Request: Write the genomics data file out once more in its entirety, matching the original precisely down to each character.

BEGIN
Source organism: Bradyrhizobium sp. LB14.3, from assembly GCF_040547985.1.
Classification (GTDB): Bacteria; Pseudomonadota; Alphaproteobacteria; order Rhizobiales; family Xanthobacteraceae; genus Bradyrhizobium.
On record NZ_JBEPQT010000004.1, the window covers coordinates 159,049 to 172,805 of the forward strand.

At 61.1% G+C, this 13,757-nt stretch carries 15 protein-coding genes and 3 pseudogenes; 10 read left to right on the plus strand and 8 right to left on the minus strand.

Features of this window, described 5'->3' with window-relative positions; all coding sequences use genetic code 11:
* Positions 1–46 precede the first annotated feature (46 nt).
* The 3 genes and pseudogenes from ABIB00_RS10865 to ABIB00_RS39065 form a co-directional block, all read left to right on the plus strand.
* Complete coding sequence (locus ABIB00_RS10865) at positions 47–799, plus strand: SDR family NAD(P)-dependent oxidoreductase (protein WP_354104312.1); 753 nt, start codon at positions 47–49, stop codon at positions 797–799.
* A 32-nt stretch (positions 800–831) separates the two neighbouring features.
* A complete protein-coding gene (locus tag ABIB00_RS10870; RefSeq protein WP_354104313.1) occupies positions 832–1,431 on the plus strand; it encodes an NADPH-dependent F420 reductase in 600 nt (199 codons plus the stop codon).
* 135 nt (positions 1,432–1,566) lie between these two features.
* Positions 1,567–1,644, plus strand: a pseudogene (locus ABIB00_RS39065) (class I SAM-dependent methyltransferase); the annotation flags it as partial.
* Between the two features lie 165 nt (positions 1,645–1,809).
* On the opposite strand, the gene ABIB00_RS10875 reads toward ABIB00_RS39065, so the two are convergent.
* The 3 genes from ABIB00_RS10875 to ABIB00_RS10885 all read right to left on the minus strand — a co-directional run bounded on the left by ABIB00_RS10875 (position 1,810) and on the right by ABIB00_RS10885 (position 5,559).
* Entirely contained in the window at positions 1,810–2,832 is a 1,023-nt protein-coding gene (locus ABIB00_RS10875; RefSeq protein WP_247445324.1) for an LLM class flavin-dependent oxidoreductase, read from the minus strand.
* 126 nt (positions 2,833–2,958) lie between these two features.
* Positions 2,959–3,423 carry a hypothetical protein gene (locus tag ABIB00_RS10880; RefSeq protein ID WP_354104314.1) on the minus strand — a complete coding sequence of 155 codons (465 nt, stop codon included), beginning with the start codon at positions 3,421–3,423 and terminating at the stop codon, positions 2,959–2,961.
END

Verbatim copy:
Source organism: Bradyrhizobium sp. LB14.3, from assembly GCF_040547985.1.
Classification (GTDB): Bacteria; Pseudomonadota; Alphaproteobacteria; order Rhizobiales; family Xanthobacteraceae; genus Bradyrhizobium.
On record NZ_JBEPQT010000004.1, the window covers coordinates 159,049 to 172,805 of the forward strand.

At 61.1% G+C, this 13,757-nt stretch carries 15 protein-coding genes and 3 pseudogenes; 10 read left to right on the plus strand and 8 right to left on the minus strand.

Features of this window, described 5'->3' with window-relative positions; all coding sequences use genetic code 11:
* Positions 1–46 precede the first annotated feature (46 nt).
* The 3 genes and pseudogenes from ABIB00_RS10865 to ABIB00_RS39065 form a co-directional block, all read left to right on the plus strand.
* Complete coding sequence (locus ABIB00_RS10865) at positions 47–799, plus strand: SDR family NAD(P)-dependent oxidoreductase (protein WP_354104312.1); 753 nt, start codon at positions 47–49, stop codon at positions 797–799.
* A 32-nt stretch (positions 800–831) separates the two neighbouring features.
* A complete protein-coding gene (locus tag ABIB00_RS10870; RefSeq protein WP_354104313.1) occupies positions 832–1,431 on the plus strand; it encodes an NADPH-dependent F420 reductase in 600 nt (199 codons plus the stop codon).
* 135 nt (positions 1,432–1,566) lie between these two features.
* Positions 1,567–1,644, plus strand: a pseudogene (locus ABIB00_RS39065) (class I SAM-dependent methyltransferase); the annotation flags it as partial.
* Between the two features lie 165 nt (positions 1,645–1,809).
* On the opposite strand, the gene ABIB00_RS10875 reads toward ABIB00_RS39065, so the two are convergent.
* The 3 genes from ABIB00_RS10875 to ABIB00_RS10885 all read right to left on the minus strand — a co-directional run bounded on the left by ABIB00_RS10875 (position 1,810) and on the right by ABIB00_RS10885 (position 5,559).
* Entirely contained in the window at positions 1,810–2,832 is a 1,023-nt protein-coding gene (locus ABIB00_RS10875; RefSeq protein WP_247445324.1) for an LLM class flavin-dependent oxidoreductase, read from the minus strand.
* 126 nt (positions 2,833–2,958) lie between these two features.
* Positions 2,959–3,423 carry a hypothetical protein gene (locus tag ABIB00_RS10880; RefSeq protein ID WP_354104314.1) on the minus strand — a complete coding sequence of 155 codons (465 nt, stop codon included), beginning with the start codon at positions 3,421–3,423 and terminating at the stop codon, positions 2,959–2,961.